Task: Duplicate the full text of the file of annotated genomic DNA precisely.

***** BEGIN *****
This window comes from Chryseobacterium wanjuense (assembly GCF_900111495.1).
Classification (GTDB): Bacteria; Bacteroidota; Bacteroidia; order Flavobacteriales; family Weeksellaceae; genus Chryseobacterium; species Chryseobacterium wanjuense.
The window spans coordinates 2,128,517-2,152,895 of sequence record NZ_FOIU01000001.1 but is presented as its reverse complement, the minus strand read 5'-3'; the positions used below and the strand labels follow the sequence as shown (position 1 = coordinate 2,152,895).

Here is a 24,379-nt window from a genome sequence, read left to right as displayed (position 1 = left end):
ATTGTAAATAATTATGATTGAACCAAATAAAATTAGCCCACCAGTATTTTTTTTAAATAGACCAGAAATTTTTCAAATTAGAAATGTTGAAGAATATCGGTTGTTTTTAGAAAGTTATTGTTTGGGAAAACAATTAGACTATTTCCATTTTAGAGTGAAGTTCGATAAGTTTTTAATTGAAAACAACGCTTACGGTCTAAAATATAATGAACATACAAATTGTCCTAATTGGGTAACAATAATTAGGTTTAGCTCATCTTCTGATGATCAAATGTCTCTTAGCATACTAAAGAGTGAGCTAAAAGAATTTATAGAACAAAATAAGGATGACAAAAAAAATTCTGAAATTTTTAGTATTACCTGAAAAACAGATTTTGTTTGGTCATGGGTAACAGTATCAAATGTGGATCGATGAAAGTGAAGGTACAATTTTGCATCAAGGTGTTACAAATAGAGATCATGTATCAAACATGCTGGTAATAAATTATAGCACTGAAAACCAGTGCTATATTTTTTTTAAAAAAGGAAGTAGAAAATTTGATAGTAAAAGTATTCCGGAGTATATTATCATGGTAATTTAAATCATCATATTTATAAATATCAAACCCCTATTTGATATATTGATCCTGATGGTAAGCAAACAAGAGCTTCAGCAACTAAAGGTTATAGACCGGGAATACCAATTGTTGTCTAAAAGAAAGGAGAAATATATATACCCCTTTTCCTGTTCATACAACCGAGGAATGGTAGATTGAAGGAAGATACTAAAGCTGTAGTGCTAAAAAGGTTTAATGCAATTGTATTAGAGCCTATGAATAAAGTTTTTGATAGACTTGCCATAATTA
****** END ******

This window comes from Chryseobacterium wanjuense (assembly GCF_900111495.1).
Classification (GTDB): Bacteria; Bacteroidota; Bacteroidia; order Flavobacteriales; family Weeksellaceae; genus Chryseobacterium; species Chryseobacterium wanjuense.
The window spans coordinates 2,128,517-2,152,895 of sequence record NZ_FOIU01000001.1 but is presented as its reverse complement, the minus strand read 5'-3'; the positions used below and the strand labels follow the sequence as shown (position 1 = coordinate 2,152,895).

Here is a 24,379-nt window from a genome sequence, read left to right as displayed (position 1 = left end):
ATTGTAAATAATTATGATTGAACCAAATAAAATTAGCCCACCAGTATTTTTTTTAAATAGACCAGAAATTTTTCAAATTAGAAATGTTGAAGAATATCGGTTGTTTTTAGAAAGTTATTGTTTGGGAAAACAATTAGACTATTTCCATTTTAGAGTGAAGTTCGATAAGTTTTTAATTGAAAACAACGCTTACGGTCTAAAATATAATGAACATACAAATTGTCCTAATTGGGTAACAATAATTAGGTTTAGCTCATCTTCTGATGATCAAATGTCTCTTAGCATACTAAAGAGTGAGCTAAAAGAATTTATAGAACAAAATAAGGATGACAAAAAAAATTCTGAAATTTTTAGTATTACCTGAAAAACAGATTTTGTTTGGTCATGGGTAACAGTATCAAATGTGGATCGATGAAAGTGAAGGTACAATTTTGCATCAAGGTGTTACAAATAGAGATCATGTATCAAACATGCTGGTAATAAATTATAGCACTGAAAACCAGTGCTATATTTTTTTTAAAAAAGGAAGTAGAAAATTTGATAGTAAAAGTATTCCGGAGTATATTATCATGGTAATTTAAATCATCATATTTATAAATATCAAACCCCTATTTGATATATTGATCCTGATGGTAAGCAAACAAGAGCTTCAGCAACTAAAGGTTATAGACCGGGAATACCAATTGTTGTCTAAAAGAAAGGAGAAATATATATACCCCTTTTCCTGTTCATACAACCGAGGAATGGTAGATTGAAGGAAGATACTAAAGCTGTAGTGCTAAAAAGGTTTAATGCAATTGTATTAGAGCCTATGAATAAAGTTTTTGATAGACTTGCCATAATTA